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Hand-Sew Collars and Facings for Extra Neat, Sharp Results

As part of my goal to incorporate more hand sewing into my sewing practice, I’ve recently completed one of my dream sewing projects and fully hand-sewed a semifitted camp collar shirt. It was an incredible learning experience, and I want to share what I picked up from the process with you. In this article, I show how I achieved the neatest, sharpest results for the collar and facings using traditional tailoring methods.

Overview of the Technique

This technique applies to all instances where you join two layers of fabric, and you want one layer to remain hidden on the inside or underside of the project. Examples include collars, facings, linings, cuffs, and waistbands. Joining the layers typically involves placing the two layers with right sides together, machine-sewing the edges, and then turning the stitched result right side out.  When following the traditional technique learned from tailoring, however, you begin by folding and pressing the seam allowances to the wrong side, then move on to stitching the layers together by hand from the right side.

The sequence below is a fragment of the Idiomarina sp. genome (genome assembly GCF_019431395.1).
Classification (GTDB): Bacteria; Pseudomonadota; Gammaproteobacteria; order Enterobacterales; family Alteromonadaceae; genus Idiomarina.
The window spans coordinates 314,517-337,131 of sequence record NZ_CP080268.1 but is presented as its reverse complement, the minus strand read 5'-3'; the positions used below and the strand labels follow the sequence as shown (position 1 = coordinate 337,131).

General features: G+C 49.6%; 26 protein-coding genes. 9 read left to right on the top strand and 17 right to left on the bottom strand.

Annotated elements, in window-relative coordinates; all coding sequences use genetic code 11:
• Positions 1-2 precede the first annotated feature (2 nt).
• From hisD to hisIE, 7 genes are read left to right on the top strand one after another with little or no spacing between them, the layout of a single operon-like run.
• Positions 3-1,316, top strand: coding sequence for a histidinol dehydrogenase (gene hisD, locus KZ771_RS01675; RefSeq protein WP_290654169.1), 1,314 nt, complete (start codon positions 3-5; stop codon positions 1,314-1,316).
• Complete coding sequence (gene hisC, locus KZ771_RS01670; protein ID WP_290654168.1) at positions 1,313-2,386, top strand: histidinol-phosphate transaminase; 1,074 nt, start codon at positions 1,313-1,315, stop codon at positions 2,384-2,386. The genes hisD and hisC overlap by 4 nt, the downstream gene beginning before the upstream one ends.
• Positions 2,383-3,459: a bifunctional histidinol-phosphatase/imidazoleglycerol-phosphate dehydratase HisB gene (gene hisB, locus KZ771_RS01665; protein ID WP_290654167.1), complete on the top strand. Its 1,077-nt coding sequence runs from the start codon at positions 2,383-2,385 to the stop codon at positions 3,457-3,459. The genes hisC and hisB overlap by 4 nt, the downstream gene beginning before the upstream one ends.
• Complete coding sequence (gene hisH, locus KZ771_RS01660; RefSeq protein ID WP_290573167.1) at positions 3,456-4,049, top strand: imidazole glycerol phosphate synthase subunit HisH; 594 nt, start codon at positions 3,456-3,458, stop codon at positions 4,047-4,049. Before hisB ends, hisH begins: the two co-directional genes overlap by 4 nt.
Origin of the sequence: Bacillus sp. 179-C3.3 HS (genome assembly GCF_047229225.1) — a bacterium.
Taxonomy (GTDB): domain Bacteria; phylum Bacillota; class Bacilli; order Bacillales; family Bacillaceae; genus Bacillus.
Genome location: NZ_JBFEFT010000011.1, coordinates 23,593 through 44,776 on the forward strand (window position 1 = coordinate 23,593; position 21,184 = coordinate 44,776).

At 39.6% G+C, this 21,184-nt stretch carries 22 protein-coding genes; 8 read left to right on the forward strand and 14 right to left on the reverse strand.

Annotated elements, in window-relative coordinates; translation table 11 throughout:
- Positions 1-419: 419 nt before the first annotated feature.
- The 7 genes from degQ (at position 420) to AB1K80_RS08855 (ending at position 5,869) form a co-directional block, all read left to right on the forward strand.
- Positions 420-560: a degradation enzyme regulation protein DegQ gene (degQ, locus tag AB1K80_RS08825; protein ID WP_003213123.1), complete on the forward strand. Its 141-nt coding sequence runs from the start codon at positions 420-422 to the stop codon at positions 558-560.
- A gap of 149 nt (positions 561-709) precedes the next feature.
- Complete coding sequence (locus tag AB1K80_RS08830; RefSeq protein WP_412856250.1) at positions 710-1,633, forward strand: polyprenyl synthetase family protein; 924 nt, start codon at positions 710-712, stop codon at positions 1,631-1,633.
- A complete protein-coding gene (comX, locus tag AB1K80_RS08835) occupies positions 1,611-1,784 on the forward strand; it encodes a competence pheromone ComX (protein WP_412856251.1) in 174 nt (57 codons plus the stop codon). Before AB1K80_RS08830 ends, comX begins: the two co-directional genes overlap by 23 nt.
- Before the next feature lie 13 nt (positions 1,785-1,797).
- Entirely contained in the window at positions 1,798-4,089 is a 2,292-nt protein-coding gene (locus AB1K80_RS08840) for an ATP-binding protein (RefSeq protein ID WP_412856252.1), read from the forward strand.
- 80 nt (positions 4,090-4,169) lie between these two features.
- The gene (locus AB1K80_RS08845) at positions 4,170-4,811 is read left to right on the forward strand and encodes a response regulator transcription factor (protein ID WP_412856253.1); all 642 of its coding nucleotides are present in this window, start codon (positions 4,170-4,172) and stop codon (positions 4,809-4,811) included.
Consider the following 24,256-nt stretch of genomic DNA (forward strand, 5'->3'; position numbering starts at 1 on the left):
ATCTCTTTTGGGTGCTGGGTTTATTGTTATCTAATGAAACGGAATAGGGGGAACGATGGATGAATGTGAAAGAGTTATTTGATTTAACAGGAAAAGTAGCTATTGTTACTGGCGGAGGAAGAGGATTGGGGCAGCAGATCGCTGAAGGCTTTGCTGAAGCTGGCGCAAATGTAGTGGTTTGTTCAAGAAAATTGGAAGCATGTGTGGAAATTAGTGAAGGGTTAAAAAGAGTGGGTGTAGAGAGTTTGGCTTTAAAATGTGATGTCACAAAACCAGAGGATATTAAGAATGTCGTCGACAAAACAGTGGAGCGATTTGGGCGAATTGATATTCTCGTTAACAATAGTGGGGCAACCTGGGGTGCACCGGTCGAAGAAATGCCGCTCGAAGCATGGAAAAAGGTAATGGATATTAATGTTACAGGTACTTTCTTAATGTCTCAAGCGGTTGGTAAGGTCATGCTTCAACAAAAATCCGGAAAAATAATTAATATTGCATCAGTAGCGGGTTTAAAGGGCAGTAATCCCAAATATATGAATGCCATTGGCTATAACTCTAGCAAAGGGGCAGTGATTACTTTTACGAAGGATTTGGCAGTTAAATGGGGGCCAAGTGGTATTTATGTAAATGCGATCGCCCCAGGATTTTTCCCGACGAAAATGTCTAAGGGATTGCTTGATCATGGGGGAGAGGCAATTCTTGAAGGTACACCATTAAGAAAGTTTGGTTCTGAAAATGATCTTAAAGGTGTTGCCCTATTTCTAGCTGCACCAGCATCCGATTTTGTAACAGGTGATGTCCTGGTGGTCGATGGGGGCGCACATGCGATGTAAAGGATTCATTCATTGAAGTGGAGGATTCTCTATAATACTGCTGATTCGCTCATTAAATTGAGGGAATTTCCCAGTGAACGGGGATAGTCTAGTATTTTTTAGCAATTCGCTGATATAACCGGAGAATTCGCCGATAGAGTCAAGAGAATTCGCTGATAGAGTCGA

There are two major benefits to this method. The outside layer wraps around the edges and slightly rolls to the inside, keeping the edges neat. (If you’re sewing by machine, you need to “favor” the seams to get a similar result.) It’s also easier to achieve sharp corners without having to trim excessively, resulting in potential weak spots at the corners. I use the example of a shirt collar for the purposes of this tutorial, but you can easily adapt it to the project you’re working on. The seam allowance I use is 1.0 cm, or 3/8 inch.

Preparing the Pattern Pieces/Fabric


Start by trimming the pattern’s edges by 8.0 mm, or just over 1/4 inch, to create a template for the…

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